Devotional Thought for our day:
15 I’m no longer calling you servants because servants don’t understand what their master is thinking and planning. No, I’ve named you friends because I’ve let you in on everything I’ve heard from the Father. 16 “You didn’t choose me, remember; I chose you, and put you in the world to bear fruit, fruit that won’t spoil. As fruit bearers, whatever you ask the Father in relation to me, he gives you.
John 15:15-16 (MSG)
In an effort to embrace the intimacy between the Savior and the sinner, the difference between the holy and the sinful was lost, the distinction between the sacred and the mundane was greatly blurred. To affirm that the Lord Jesus has gone before us so that believers might “approach the throne of grace with boldness” (Hebrews 4:16) doesn’t make the “throne” a cozy loveseat or a beanbag chair. The only reason Christians can enter “with boldness” into God’s presence is because they are invited and because Jesus, as the mediator of both the invitation and the distance, has gone before them. Access to the divine may be unfettered by the mediation of God’s Son, but it is still access to the sacred, the holy.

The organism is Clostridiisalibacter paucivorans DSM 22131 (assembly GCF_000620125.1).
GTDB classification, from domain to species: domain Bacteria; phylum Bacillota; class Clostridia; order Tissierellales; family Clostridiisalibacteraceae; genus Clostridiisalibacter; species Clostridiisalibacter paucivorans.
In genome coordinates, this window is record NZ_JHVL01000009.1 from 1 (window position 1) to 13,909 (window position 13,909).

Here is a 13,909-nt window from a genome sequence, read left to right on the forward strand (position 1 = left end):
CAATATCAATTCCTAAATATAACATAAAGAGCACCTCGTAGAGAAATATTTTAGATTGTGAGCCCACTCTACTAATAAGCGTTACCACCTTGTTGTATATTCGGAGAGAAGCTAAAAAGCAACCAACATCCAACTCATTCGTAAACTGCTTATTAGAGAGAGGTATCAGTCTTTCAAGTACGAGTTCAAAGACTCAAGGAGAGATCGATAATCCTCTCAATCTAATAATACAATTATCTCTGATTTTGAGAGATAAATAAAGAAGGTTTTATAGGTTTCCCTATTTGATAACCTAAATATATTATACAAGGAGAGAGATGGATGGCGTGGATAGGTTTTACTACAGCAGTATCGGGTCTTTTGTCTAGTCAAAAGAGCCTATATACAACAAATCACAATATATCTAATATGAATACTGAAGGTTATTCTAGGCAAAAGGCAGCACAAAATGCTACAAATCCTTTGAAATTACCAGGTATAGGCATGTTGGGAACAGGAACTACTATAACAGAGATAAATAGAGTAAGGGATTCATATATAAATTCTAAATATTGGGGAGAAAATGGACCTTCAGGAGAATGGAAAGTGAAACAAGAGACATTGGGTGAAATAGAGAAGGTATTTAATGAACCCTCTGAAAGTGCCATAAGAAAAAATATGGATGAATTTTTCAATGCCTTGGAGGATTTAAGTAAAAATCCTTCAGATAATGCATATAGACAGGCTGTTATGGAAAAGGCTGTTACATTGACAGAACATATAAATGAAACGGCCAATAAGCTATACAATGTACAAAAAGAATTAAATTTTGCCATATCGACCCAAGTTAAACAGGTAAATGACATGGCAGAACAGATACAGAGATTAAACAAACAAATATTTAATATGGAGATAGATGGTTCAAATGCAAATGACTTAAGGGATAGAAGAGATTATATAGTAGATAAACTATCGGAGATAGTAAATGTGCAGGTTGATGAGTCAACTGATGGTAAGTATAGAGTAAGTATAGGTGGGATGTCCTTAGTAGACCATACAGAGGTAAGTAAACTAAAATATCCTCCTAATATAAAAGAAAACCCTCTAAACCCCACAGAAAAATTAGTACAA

I am not sure which word, describing what our relationship with God looks like is more intimidating.
The challenge is that these words are often positioned as contrary to each other. As if intimacy cannot be holy, and holiness wants nothing to do with intimacy. (This may be vestiges of a mindset vexed by platonic, gnost and victorian thought – but that is a thesis paper, not a blog) If we can only get past the fear of these two words, and the panic that sets in when people (especially men) hear them, I think the church would benefit.